One

In the article about why we don't use more data structures in web applications I showed an example of PHP code. I copied the code below. The example shows how we start to write web applications. I will rewrite the code so it says one thing: insert a person into the database.

<?php
    $name    = $_POST['name'];
    $address = $_POST['street'];
    $city    = $_POST['city'];
    db_person_insert($db, $name, $address, $city);
?>

Two things happen in this example. First we get the variables from the $_POST variable. And then we insert the values into the database. First I'll add the 'code' of the db_person_insert function as well.

<?php
function db_person_insert($db, $name, $address, $city) {
    // some SQL code...
}
?>

The function accepts four parameters: one database connection, a name, an address and a city. The last three arguments are related because they talk about the same person. The code however doesn't show us that. Let's make a change so it does.

<?php
function db_person_insert($db, $person) {
    // some SQL code...
    // use $person['name'], $person['address'] and $person['city']
}
?>

The interface of the function is much cleaner now and doesn't have to change when we change what data we want to know about people. In the previous article I showed what happened when we added the phone number. Now only the implementation of the function needs to change.

Let's go back to the first example. This code has to change to work with the new db_person_insert function.

<?php
    $name    = $_POST['name'];
    $address = $_POST['street'];
    $city    = $_POST['city'];
    db_person_insert($db, 
        array('name' => $name, 'address' => $address, 'city' => $city)
    );
?>

This code is already better, because it shows that there is only one argument that is used as a whole. But there is another change we can make, the three variables at the top refer to the same person. Why don't we have one variable representing that person?

<?php
    $name    = $_POST['name'];
    $address = $_POST['street'];
    $city    = $_POST['city'];
    $person = array(    
      'name'    => $name,
      'address' => $address,
      'city'    => $city
    )
    db_person_insert($db, $person);
?>

The structure of the program becomes a bit clearer again. Let's take it one step further and create a function that gets the values from the post variable.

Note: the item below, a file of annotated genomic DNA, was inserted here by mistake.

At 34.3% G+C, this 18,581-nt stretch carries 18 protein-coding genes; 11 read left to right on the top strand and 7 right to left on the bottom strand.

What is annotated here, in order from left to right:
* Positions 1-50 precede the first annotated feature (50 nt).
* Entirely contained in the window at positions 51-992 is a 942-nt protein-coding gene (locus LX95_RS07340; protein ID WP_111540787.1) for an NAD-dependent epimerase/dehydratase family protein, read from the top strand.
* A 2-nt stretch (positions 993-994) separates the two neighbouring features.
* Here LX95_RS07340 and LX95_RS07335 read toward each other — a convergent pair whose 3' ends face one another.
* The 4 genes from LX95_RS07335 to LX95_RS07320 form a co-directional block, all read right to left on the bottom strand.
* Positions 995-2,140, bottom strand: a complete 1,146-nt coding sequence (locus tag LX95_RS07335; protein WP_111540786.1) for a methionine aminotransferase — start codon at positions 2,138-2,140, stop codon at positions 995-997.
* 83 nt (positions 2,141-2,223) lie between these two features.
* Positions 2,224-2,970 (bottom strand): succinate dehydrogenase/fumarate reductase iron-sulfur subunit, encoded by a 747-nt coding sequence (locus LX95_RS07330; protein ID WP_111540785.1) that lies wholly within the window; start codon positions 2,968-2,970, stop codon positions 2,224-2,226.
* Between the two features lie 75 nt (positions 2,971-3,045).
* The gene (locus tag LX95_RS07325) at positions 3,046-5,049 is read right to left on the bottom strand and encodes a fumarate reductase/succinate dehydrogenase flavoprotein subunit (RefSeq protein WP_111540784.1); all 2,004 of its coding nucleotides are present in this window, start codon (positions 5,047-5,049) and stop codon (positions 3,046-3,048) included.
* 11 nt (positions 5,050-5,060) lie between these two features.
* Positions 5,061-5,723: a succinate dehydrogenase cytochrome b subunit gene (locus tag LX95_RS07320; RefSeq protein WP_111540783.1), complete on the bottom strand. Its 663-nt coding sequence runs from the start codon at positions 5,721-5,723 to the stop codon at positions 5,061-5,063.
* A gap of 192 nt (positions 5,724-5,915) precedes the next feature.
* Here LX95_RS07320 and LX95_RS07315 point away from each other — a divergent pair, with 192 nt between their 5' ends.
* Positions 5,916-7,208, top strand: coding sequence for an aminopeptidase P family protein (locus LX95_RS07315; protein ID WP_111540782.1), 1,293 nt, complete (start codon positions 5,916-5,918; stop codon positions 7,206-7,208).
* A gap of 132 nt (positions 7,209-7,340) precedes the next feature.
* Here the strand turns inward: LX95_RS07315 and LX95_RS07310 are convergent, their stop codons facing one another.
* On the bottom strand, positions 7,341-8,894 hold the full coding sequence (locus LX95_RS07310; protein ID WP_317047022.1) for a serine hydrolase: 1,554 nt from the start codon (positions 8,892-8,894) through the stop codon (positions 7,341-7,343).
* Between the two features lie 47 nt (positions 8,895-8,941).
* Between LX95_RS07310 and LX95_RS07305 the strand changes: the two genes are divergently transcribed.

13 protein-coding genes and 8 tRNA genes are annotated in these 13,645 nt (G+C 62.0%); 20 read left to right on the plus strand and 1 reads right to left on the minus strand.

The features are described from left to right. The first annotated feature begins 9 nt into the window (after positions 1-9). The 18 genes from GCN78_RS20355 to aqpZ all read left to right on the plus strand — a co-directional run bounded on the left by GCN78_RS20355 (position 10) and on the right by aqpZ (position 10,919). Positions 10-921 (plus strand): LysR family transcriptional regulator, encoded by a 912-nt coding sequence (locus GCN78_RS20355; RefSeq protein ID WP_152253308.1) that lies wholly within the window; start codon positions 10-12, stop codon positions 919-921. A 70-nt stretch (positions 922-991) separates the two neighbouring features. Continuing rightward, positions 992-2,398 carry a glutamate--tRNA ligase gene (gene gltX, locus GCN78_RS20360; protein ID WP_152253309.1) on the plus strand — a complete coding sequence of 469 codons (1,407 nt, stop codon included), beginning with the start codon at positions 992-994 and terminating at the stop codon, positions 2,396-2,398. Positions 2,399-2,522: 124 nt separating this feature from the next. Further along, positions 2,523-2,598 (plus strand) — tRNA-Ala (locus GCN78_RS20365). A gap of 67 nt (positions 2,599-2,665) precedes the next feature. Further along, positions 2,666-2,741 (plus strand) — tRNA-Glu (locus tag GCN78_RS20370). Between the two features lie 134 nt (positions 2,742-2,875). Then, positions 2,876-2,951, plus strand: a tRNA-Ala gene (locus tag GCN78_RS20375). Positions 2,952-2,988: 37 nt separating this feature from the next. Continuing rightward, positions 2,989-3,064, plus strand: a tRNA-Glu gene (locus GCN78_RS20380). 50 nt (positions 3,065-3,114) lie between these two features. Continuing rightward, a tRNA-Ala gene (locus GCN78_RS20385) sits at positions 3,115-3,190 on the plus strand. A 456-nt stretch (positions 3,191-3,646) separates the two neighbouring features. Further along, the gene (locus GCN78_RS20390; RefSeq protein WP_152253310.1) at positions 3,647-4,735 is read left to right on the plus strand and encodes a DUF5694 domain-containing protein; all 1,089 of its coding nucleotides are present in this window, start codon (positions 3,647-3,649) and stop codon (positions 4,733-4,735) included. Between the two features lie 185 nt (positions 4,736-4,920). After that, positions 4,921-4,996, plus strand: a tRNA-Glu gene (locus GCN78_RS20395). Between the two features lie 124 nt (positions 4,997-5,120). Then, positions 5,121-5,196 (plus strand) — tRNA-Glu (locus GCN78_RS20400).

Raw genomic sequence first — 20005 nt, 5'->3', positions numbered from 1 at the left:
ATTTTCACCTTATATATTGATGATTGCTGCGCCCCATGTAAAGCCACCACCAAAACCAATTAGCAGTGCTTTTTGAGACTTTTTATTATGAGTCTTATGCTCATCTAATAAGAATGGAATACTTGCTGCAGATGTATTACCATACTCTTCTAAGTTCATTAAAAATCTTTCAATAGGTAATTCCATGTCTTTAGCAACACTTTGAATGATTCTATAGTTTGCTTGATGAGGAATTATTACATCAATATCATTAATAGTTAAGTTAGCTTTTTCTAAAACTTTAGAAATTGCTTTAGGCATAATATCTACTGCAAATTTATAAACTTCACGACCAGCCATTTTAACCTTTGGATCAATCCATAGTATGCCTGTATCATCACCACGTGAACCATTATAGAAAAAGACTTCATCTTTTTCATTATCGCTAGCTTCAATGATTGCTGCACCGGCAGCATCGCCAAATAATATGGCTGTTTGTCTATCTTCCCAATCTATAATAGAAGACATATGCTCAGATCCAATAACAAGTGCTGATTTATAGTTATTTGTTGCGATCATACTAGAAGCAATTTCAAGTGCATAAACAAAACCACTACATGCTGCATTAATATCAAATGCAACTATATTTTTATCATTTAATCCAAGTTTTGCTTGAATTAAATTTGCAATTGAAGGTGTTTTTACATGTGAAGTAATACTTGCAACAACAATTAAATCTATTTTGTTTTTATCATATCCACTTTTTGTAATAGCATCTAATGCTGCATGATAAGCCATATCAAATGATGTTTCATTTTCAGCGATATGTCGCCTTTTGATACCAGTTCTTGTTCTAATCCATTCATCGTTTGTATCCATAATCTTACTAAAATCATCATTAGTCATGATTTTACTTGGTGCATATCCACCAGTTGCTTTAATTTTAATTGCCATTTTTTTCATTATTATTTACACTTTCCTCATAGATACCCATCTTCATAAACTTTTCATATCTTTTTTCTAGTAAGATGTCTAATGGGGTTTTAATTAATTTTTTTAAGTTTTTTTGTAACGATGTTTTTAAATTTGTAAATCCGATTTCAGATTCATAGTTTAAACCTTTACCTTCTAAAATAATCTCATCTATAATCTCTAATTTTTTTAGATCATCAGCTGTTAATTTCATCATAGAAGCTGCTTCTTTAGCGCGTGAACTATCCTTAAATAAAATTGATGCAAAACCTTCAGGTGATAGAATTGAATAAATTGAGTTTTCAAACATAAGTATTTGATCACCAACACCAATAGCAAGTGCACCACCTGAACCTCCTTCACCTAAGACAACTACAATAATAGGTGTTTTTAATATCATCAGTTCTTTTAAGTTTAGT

<?php
    $person = person_from_postarray($_POST);
    db_person_insert($db, $person);

    function person_from_postarray($arr) {
        $name    = $arr['name'];
        $address = $arr['street'];
        $city    = $arr['city'];
        $person = array(    
          'name'    => $name,
          'address' => $address,
          'city'    => $city
        )
        return $person;
    }
?>

This still isn't the best version of the code, because there are still a few pieces of duplication. The person_from_postarray function is a bit sad, because it only makes a copy of particalur fields from $arr to the new array $person. So lets rename the function.

function person_copy($arr) {
    $name    = $arr['name'];
    $address = $arr['street'];
    $city    = $arr['city'];
    $person = array(    
      'name'    => $name,
      'address' => $address,
      'city'    => $city
    )
    return $person;
}

This piece of code is more general than the previous version, because it can be used for more problems, while it still makes sense. Now we make the change to make it more like a function that copies a person. The first step.

function person_copy($arr) {
    $person = array();
    $person['name'] = $arr['name'];
    $person['address'] = $arr['street'];
    $person['city'] = $arr['city'];
    return $person;
}

This makes the structure very obvious, but there is one field that's problematic, the street or address field. The nice thing about where we're going what this, is that we can make our lives simpler by making the fields of the person the same everywhere. So one thing we could do would be to change the street field to the address field, or the other way around. The solution depends on what you can change. Let's say we name the field 'address' and change the web interface.

function person_copy($arr) {
    $person = array();
    foreach (array('name', 'address', 'city') as $field) {
        $person[$field] = $arr[$field];
    }
    return $person;
}

Done! This function now creates a new person based on values from another array. By representing a person as one thing, we can simplify the code that works with it.

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My name is Peter Stuifzand. You're reading my personal website.

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